A Response to the Review of Mirror of Consciousness: Art Creativity and Veda by Robert Pepperell of the Posthuman Laboratory for Arts Research[1]

How to Cite

Bonshek, A., 2003. A Response to the Review of Mirror of Consciousness: Art Creativity and Veda by Robert Pepperell of the Posthuman Laboratory for Arts Research[1]. Body, Space & Technology, 3(2). DOI: http://doi.org/10.16995/bst.225


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In his review of my book Mirror of Consciousness: Art Creativity and Veda, Pepperell acknowledges the importance of Maharishi Vedic Science in furthering any understanding of consciousness (Leonardo (MIT Press, December 2002 http://mitpress2.mit.edu/e-journals/Leonardo/reviews/dec2002/BONSHEK_peppe.html)

While Pepperell suggests that Mirror of Consciousness deals with ‘philosophy’ rather than ‘science,’ the book clearly explains why this body of knowledge and its applications are a complete science of consciousness. The distinction here is an important one. Science identifies universal principles, laws of nature and provides practical technologies with applications in all fields of life. Maharishi Vedic Science fulfils these criteria. The effects of the application of its technologies are verifiable through research methodologies.

Not surprisingly, in his review of Mirror of Consciousness, Pepperell isolates the cornerstone to my discussion of art, creativity and Vedic Science—the role of Maharishi’s Transcendental Meditation and TM-Sidhi Programme in the evolution of consciousness and comprehension of it’s complete range.

Pepperell goes on to comment that he finds Mirror of Consciousness ‘hard going’. Admittedly, the book makes no attempt to shy away from using the technical terms of Maharishi Vedic Science, including Sanskrit phrases, to explicate pertinent themes. The aim is to articulate intelligently the full scope of Maharishi Vedic Science and to provide a comprehensive resource for the reader—something to return to or re-examine through several readings.

Despite Pepperell’s final comments that a shorter, less technical book may have wider appeal, it is significant that he has observed one vital theme—the book’s articulation of the Extended Maharishi Effect. http://permanentpeace.org/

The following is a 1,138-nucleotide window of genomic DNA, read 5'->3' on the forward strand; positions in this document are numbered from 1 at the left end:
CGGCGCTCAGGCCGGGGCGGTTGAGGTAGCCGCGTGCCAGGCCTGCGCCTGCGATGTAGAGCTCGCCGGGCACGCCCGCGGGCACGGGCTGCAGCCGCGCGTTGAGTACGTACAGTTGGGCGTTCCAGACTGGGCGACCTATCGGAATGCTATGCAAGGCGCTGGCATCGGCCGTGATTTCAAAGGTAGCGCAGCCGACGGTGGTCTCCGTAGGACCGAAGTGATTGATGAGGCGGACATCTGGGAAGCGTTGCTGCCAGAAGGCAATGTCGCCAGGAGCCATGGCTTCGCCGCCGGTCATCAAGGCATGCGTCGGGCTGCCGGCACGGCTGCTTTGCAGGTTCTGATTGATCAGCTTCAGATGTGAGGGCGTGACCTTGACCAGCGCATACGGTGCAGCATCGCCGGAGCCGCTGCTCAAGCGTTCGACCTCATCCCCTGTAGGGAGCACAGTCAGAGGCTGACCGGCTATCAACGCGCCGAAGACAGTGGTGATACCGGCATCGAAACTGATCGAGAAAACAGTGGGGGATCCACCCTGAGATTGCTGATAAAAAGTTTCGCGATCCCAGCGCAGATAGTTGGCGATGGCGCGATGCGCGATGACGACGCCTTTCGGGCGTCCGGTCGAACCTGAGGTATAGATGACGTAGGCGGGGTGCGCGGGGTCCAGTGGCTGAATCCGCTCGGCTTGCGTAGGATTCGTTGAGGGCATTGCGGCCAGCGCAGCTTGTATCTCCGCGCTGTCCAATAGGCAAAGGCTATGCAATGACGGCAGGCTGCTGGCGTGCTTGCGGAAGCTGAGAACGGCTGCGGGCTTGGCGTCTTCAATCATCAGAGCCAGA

An understanding of the import of the Extended Maharishi Effect is enormously relevant today, given the global crisis that confronts us. I would assert that the Extended Maharishi Effect as the only viable means to prevent terrorism, war and conflict and create lasting world peace at this time.

This effect has repeatedly been demonstrated in numerous scientific research studies worldwide. If the intellectual community at large, well-wishers in society and the world’s governmental leaders, could grasp this one remarkable principle and its application, and support its implementation, as a result of either reading this book or of encountering this knowledge in another format*, then I believe humanity would witness a paradigm shift, a collective cognitive leap if you will, that would have far-reaching outcomes for lasting world peace—let alone, coherent and infinitely more exciting and diverse possibilities in the fields of art, science and consciousness.

· http://permanentpeace.org/

· http://www.istpp.org/


Comments on Bonshek’s book can be directed to australia@akkshara.com

[1] Robert Pepperell is an artist, writer, musician, collaborator with Hex, Coldcut and Hexstatic, senior lecturer at University of Wales College, Newport (UWCN) and author of The Post-Human Condition and The Postdigital Membrane.



Anna Bonshek





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